Is it just my imagination, or are mosquitos getting more plentiful and vicious every summer? The other day I swatted one feasting on my arm that was nearly the size of a parakeet. That thing could drink Count Dracula under the table.
Eliminating standing water around your yard and neighborhood can go a long ways towards controlling mosquitos in the immediate area by denying the thirsty blood-suckers a place to breed. Empty standing water that might collect in trash cans and other containers, barbeque grills, low spots in your yard, the eves of your house, and elsewhere. Be sure to change the water in birdbaths and kiddie pools frequently during mosquito season.
Mowing your lawn and cutting down any tall weeds will help deter mosquitos by eliminating some of their favorite hiding places.
Here are some other inexpensive techniques for controlling mosquitos which you may not have heard before:
- Repurpose your spent coffee grounds by letting them dry and age for about a month in an open container, then sprinkle them in puddles and other standing water to kill mosquito larva. (NOTE: Do not use in fish ponds or elsewhere when other aquatic life is present.) Leftover brewed coffee can also be applied as a spray to weeds and outdoor surfaces, since mosquitos hate its aroma.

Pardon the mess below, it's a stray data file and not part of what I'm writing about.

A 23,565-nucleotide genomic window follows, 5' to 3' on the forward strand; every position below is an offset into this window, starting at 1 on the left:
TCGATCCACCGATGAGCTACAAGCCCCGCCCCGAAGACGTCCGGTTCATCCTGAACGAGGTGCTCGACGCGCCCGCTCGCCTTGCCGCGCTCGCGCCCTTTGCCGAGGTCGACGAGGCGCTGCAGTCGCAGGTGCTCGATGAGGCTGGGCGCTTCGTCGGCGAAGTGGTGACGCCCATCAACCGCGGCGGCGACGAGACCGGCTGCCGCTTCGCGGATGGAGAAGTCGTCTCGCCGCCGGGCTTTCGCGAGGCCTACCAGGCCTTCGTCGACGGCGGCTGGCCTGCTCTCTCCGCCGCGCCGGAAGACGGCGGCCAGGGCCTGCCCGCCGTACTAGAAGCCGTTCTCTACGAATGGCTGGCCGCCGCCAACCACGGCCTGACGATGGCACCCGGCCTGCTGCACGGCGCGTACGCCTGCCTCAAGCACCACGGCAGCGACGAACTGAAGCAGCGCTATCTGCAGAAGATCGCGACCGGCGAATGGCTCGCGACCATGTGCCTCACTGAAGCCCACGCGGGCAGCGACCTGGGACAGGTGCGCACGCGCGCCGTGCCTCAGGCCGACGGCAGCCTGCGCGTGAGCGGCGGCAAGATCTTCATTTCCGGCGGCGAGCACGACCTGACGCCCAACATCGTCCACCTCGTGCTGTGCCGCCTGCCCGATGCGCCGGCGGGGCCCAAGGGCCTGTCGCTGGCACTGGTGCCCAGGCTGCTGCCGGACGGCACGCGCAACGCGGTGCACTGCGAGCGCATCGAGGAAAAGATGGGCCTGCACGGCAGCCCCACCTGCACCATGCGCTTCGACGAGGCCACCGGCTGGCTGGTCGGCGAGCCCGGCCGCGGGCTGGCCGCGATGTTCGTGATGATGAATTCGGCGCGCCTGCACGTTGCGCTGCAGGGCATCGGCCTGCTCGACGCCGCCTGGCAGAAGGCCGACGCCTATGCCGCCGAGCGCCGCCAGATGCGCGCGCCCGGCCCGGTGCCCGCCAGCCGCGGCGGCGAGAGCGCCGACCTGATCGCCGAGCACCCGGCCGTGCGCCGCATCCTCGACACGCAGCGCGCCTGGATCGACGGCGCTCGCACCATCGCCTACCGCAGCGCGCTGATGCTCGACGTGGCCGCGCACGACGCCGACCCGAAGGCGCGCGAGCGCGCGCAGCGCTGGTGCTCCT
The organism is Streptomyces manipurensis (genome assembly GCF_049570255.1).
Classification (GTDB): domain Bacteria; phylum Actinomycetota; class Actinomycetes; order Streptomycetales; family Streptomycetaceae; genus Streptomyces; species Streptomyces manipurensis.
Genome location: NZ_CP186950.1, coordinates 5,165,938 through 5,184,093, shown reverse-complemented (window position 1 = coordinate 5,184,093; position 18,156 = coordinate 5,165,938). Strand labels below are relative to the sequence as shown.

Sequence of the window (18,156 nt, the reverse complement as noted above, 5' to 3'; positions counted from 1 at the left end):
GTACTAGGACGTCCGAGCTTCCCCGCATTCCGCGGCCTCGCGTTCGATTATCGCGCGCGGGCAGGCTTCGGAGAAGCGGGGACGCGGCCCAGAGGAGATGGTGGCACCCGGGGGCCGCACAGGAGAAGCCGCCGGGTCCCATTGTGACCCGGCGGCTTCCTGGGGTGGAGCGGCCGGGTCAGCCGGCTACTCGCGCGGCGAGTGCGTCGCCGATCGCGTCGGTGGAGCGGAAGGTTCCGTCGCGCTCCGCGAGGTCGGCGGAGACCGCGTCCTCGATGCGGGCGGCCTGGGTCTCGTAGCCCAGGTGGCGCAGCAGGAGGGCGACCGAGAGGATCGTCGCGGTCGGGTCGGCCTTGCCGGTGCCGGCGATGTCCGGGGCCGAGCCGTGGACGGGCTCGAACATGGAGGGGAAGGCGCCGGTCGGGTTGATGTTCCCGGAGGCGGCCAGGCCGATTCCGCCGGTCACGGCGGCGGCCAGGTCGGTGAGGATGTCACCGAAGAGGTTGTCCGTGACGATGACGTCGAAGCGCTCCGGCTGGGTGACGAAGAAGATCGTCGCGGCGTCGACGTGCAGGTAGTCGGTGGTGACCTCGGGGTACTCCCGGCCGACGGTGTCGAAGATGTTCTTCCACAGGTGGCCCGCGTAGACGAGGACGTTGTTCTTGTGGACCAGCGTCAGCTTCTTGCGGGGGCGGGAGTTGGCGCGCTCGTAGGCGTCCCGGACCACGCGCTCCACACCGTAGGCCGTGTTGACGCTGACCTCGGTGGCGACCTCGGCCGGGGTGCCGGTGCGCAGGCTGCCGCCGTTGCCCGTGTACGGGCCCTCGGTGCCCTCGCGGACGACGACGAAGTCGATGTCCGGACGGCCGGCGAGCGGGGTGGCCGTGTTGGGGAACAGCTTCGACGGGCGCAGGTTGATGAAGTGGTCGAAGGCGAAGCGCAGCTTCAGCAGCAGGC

- Marigolds planted in the garden or yard not only look pretty and are easy to grow, but their scent deters a wide range of outdoor pests, including mosquitos.
- Hang strips of fabric softener sheets adjacent to outdoor lights, but not in direct contact with the bulb or fixture; the heat from the light will slowly diffuse chemicals in the sheets that repel mosquitos and other nighttime flying insects.
- When barbequing outdoors, throw a handful of sage, rosemary, or - once again - spent coffee ground (dry) on the fire to keep mosquitos away.
- Lemongrass is an attractive annual to plant in the yard or in a container during the summer, and the stalks can be used in cooking as well as crushed and rubbed on the skin to chase away mosquitos. You can also infuse crushed lemongrass stalks in rubbing alcohol to make a skin-safe tincture spray that mosquitos hate.
- Did you know that a single bat can eat up to 1,000 mosquitos in an hour if he's really hungry? Invite more bats into your neighborhood by building a bat house. It's a perfect way to use up scrap lumber.
- And finally, crush a dozen cloves of garlic and simmer them in two cups of water on the stove for 30 minutes. The resulting tonic can safely be safely sprayed on outdoor surfaces, including picnic tables, as well as on the skin in order to keep mosquitos at bay. (It's also great for warding off vampires and other garlic-haters.)